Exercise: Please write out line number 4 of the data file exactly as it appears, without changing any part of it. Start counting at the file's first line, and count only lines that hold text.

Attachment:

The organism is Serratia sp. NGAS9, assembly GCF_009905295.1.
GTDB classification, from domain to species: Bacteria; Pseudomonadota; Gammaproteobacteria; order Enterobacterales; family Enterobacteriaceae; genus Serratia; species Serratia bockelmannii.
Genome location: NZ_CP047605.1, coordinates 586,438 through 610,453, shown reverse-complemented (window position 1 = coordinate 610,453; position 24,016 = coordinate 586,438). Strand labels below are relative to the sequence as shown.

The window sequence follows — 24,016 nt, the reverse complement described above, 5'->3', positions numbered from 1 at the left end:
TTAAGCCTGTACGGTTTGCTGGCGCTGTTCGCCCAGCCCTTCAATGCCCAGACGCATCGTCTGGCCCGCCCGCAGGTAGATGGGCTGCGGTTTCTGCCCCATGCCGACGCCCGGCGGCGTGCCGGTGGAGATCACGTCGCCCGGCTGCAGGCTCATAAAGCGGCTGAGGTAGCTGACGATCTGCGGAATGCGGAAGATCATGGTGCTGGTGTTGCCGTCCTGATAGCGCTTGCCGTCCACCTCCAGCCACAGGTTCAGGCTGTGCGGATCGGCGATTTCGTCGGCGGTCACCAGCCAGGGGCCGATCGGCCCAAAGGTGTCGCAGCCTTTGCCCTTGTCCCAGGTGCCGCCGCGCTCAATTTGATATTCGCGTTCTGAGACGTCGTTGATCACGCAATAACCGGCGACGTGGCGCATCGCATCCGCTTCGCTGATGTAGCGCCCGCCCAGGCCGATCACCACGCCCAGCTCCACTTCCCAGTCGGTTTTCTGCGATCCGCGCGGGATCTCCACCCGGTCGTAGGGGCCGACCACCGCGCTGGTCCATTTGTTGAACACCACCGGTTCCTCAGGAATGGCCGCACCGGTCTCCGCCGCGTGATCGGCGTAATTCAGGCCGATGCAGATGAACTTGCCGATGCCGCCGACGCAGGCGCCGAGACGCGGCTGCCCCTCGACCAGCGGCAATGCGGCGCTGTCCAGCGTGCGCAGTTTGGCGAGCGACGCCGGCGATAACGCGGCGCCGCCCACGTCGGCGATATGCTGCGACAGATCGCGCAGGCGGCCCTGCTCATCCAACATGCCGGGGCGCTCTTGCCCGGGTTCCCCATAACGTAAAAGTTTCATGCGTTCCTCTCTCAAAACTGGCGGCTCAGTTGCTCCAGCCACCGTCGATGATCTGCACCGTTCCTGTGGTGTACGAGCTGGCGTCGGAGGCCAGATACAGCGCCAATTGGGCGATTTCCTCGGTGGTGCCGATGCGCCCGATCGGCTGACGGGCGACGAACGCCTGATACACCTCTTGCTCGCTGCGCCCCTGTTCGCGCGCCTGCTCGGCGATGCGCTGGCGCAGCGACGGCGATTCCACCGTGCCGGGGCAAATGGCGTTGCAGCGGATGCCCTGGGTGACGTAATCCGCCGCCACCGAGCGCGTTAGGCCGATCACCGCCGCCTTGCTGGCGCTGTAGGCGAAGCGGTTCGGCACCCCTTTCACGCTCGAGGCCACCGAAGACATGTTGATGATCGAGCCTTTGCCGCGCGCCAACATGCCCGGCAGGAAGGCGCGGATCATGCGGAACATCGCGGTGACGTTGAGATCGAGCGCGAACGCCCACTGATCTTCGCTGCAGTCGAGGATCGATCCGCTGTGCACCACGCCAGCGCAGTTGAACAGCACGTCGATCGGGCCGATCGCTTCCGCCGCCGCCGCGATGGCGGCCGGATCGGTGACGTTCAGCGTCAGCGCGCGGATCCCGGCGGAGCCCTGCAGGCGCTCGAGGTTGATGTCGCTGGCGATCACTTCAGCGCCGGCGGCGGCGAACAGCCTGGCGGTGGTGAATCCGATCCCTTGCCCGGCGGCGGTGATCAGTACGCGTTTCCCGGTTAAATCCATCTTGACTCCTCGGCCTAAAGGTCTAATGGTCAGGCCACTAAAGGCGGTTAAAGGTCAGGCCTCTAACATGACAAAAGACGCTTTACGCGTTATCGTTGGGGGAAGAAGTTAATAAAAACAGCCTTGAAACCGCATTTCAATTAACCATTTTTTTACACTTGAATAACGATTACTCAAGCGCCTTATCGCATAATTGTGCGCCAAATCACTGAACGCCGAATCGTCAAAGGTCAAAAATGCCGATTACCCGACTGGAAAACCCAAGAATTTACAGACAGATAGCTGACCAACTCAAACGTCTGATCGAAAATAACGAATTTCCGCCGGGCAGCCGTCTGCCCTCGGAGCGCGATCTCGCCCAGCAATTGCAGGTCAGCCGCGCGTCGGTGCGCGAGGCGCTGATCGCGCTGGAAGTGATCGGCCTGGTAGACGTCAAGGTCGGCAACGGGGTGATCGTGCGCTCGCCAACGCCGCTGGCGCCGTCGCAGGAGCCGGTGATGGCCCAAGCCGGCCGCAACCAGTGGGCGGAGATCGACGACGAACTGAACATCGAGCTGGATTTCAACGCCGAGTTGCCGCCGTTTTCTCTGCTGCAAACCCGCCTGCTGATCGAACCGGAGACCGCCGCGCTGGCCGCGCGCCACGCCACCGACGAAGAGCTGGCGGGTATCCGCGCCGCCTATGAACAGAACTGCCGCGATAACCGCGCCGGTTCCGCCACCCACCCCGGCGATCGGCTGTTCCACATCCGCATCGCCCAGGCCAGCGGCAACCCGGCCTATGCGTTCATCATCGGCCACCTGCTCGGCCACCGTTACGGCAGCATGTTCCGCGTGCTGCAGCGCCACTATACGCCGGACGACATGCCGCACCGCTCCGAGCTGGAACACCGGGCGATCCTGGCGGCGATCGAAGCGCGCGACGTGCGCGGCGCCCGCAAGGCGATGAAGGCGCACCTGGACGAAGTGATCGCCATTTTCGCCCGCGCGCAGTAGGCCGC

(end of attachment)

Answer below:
The window sequence follows — 24,016 nt, the reverse complement described above, 5'->3', positions numbered from 1 at the left end: